Lustic and Cohen (with the help of Joel Soisson, who is mostly known as a producer for lesser horror flicks… and Bill and Teds Excellent Adventure, among other things) are back for the third instalment of the series, with Davi returning as McKinney and of course Robert Z’Dar as Cordell. The story takes a turn for the slightly absurd but it’s only consequential. You can’t kill this maniac, he was never really human, and if you do, someone’s gonna bring him back. And this time someone actually did….
So they tossed in some Voodoo, and a hint of Nightcrawler, and you have an interesting third part. According to the extras, this wasn’t the greatest experience, but hey, I think it ended up fine, even though I think it’s the weakest of the trilogy. Sso apparently Lustig hated the result enough to go by Alan Smithee, but honestly I don’t think this film is that bad at all, at least not that bad. Mostly, I am not a big fan of the whole movie more or less spending a lot of time circling around that hospital setting, there’s just a lot of build up that’s not getting us anywhere. You can see that it had only half the budget of the second one, and lovers of classic cinema will realize the whole Bride of Frankenstein concept going on all over the script.
What’s kinda awsome is how Davi can go full Hard Boiled in one scene, you really see the John Woo influence there. While there’s less of the Maniac Cop and more of the cop and love interest, the movie makes one thing better than the other two, which is focus, at least kind of. It’s still a bit all over the place and then the ending feels a bit stiched together, gone is any sort of emotional background to the maniac. But of course here they went full on ridiculous. The cop always had something supernatural to him of course, but for the most part that meant that he was stronger than humans and just really hard to kill. here he comes back from the dead. A great ending to a great franchise, not on a high note, but hey it’s absolutely solid and entertaining.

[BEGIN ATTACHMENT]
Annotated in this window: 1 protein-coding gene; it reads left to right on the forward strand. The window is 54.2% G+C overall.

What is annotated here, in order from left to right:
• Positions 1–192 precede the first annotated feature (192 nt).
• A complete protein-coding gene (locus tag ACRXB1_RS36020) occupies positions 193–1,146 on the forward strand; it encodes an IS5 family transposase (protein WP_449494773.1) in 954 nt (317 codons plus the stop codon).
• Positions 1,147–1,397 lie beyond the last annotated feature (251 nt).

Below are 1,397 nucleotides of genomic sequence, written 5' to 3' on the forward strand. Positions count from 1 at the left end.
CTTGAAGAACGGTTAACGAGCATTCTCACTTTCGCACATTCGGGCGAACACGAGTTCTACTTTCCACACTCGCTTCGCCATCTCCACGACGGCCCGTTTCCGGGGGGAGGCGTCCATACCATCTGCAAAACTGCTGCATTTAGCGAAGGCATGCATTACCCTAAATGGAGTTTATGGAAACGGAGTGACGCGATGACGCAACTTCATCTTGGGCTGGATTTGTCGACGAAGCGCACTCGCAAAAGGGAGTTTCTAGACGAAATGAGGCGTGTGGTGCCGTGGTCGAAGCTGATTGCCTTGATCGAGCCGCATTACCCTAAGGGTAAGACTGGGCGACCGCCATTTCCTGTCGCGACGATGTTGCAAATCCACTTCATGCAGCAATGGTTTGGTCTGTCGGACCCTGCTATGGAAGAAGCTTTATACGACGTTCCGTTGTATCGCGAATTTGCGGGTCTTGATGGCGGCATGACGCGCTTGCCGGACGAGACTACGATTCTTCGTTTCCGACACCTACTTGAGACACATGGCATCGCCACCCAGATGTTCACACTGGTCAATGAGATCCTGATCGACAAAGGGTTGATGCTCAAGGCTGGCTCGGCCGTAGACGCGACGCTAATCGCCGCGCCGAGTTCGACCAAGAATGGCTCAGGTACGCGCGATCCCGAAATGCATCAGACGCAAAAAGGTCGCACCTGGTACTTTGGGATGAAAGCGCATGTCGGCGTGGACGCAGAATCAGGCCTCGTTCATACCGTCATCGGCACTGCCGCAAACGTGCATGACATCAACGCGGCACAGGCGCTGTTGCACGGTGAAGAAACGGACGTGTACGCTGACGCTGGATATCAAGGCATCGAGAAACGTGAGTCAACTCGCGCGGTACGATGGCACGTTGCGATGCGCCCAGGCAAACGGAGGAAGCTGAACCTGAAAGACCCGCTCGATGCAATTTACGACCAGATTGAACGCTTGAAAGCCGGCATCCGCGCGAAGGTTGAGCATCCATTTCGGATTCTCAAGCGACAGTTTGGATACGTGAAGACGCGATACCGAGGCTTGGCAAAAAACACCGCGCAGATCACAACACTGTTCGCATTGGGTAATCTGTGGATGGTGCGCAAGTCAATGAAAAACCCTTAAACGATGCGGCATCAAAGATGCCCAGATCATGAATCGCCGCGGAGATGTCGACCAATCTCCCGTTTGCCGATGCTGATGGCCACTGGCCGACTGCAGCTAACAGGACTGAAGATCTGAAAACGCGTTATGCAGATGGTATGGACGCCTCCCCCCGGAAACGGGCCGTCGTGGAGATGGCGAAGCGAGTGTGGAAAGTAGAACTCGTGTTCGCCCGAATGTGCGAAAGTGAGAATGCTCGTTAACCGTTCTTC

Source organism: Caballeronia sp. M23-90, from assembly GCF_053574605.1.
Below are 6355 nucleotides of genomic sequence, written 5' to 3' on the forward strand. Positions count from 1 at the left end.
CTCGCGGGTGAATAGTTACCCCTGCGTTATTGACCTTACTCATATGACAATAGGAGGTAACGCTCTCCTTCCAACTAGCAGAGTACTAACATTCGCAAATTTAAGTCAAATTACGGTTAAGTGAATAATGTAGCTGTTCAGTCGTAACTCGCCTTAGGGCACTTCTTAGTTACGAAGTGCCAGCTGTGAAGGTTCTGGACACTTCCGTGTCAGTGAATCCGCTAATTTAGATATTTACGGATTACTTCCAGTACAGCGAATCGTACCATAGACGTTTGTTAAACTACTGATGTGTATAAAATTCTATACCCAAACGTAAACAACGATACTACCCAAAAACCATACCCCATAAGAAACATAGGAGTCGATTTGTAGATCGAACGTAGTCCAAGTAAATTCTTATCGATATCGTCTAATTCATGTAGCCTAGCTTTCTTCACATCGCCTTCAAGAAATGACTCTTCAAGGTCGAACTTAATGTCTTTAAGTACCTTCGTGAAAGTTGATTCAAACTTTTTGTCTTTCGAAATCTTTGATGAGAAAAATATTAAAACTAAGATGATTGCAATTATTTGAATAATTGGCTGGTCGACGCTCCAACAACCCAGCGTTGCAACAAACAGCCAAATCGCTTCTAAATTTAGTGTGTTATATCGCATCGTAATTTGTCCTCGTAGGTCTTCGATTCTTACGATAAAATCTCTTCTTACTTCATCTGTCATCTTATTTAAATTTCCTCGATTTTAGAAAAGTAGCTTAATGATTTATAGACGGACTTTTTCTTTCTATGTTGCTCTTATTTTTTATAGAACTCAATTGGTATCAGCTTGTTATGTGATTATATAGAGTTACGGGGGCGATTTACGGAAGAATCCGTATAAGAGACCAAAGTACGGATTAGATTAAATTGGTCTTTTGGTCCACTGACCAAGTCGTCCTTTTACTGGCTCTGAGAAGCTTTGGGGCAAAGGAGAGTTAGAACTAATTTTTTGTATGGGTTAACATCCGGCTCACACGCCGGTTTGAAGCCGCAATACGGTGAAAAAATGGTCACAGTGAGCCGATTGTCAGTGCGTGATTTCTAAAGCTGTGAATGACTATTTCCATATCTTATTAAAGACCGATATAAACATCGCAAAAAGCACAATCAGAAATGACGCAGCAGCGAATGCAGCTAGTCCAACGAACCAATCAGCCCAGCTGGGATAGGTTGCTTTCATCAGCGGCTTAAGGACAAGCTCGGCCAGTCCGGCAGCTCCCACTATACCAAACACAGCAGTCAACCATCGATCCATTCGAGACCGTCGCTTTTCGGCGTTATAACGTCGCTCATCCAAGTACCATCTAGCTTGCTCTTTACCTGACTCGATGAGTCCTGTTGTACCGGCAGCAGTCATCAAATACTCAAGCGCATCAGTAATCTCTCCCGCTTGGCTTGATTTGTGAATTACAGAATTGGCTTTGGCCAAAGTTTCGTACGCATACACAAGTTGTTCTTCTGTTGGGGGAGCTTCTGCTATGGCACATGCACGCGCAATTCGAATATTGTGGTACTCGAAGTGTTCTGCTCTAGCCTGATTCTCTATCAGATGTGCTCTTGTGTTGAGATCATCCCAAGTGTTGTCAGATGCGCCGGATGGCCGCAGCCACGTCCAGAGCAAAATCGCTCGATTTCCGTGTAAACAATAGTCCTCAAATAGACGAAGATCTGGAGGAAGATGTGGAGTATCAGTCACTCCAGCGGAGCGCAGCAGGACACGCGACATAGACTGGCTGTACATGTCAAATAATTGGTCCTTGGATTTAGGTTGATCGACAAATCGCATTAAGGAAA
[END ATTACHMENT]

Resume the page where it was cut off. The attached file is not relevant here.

This one is now available on a brand new 4K UltraHD BluRay release from Blue Underground as well. You get a sound choice of either a new Dolby Atmos track or the original 2.0 DTS HD stereo. Once more, this sounds great, with plenty of depth and surround. Once again tons of language subtitles as well: English SDH, Canadian French, Latinamerican Spanish, Brazilian Portuguese, Spanish, French, German, Italian, traditional and simplified Mandarin, Korean, Japanese and Russian.
Extras on the UHD are the audio commentary with director Alan Smithee, which is hilarious because it’s of course Bill Lustig (with Joel Soisson, the main producer) talking candidly about the movie in 2021 (fun fact: he was replaced with Tony Scott on True Romance, so he was bummed while making this), which makes the commentary even better, because they reminisce about an experience that wasn’t great but with all that distance behind them, this is a super interesting and also objective reevaluation of it, anyways, it is a highly entertaining commentary, almost as good if not better than the movie. And then there is the theatrical trailer.
The BluRay includes, aside from the movie and the extras that are also on the UHD, a 25minute making of featurette “Wrong arm of the law” with Cohen, Soisson, Lustig and so forth, including Z’Dar and Davi, so it is kind of a general overview of what is also being talked about in the commentary. Then there are seven deleted and/or alternate scenes between 20 seconds and 2 minutes of length., not of them apparently purposeful enought for re-inclusion but nice to see them presented here. There’s also a poster an still gallery, and the original 1991 synopsis, which is a few text sheets with the original pitch to sell the film.